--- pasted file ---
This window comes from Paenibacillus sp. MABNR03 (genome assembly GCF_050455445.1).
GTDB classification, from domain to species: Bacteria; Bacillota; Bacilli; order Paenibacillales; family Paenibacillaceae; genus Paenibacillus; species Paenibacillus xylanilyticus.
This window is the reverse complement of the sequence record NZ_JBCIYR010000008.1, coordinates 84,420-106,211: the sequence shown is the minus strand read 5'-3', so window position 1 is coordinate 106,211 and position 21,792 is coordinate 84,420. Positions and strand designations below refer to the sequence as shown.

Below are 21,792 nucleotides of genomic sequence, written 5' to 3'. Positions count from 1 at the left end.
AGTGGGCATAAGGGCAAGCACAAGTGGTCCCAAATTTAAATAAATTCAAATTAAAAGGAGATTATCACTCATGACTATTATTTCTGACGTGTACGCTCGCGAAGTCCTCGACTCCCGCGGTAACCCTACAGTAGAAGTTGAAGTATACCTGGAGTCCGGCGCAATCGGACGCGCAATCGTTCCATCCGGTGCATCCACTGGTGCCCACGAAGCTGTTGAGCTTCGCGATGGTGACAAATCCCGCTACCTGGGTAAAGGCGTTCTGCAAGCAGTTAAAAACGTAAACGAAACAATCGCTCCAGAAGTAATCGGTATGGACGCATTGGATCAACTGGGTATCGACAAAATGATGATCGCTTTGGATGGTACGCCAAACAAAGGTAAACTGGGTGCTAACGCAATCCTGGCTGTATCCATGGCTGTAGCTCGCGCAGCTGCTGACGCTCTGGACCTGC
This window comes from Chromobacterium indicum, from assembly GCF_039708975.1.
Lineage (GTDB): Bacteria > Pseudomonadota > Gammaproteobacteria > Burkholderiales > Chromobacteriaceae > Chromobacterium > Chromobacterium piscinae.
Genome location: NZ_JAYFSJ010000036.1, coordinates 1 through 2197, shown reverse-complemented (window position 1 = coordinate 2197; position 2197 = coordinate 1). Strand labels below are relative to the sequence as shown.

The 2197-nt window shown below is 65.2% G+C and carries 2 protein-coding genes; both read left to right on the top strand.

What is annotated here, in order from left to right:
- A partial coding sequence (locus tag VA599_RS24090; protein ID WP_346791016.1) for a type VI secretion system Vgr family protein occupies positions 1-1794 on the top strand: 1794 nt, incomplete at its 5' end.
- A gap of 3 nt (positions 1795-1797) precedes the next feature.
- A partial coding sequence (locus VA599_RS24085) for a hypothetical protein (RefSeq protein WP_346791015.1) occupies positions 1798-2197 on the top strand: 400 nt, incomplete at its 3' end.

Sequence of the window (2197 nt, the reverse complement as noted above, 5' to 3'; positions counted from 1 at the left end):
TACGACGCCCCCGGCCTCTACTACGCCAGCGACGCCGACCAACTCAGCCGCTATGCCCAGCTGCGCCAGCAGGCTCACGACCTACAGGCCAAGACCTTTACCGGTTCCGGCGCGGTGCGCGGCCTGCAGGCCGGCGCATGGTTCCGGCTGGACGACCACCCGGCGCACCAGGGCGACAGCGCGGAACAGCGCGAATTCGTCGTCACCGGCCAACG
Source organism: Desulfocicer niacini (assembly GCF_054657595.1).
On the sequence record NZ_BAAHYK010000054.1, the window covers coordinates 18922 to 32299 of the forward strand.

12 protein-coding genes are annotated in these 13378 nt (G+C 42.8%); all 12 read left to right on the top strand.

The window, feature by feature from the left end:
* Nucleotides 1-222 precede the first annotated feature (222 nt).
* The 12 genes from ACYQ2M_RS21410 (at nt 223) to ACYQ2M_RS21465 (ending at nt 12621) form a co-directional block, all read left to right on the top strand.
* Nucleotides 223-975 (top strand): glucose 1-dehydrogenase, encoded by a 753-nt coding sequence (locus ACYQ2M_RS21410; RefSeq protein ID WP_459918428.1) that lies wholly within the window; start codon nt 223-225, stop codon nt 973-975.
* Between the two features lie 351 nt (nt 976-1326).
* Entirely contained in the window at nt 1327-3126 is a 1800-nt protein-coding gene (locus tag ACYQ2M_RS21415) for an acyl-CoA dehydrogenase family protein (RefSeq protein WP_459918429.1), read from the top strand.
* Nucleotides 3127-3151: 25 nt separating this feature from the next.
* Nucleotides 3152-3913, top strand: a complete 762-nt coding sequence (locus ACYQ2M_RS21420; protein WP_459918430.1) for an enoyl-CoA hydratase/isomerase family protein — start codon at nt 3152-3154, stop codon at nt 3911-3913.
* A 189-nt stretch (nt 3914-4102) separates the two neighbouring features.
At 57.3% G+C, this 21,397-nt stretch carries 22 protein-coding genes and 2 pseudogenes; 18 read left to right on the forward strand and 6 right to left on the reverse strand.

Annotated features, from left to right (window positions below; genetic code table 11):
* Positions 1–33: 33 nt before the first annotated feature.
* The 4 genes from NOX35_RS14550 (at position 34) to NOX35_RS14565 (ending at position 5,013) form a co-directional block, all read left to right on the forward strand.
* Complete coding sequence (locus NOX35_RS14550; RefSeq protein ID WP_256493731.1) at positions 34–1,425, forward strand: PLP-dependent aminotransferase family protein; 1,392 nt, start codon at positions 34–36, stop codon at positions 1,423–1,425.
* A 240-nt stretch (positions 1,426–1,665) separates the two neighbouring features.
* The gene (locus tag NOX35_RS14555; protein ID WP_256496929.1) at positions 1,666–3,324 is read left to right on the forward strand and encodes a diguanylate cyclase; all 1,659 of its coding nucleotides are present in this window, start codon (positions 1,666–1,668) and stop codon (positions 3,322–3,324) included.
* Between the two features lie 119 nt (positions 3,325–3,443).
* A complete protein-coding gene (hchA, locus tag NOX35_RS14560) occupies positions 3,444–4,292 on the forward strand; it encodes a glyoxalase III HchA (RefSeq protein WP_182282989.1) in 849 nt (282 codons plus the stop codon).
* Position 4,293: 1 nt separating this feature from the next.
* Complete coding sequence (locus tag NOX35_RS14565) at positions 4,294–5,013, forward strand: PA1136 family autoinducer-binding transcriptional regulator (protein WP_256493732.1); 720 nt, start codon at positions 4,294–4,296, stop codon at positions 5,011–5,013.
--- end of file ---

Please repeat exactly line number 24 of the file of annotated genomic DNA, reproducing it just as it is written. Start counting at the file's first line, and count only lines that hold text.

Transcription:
* Entirely contained in the window at nt 1327-3126 is a 1800-nt protein-coding gene (locus tag ACYQ2M_RS21415) for an acyl-CoA dehydrogenase family protein (RefSeq protein WP_459918429.1), read from the top strand.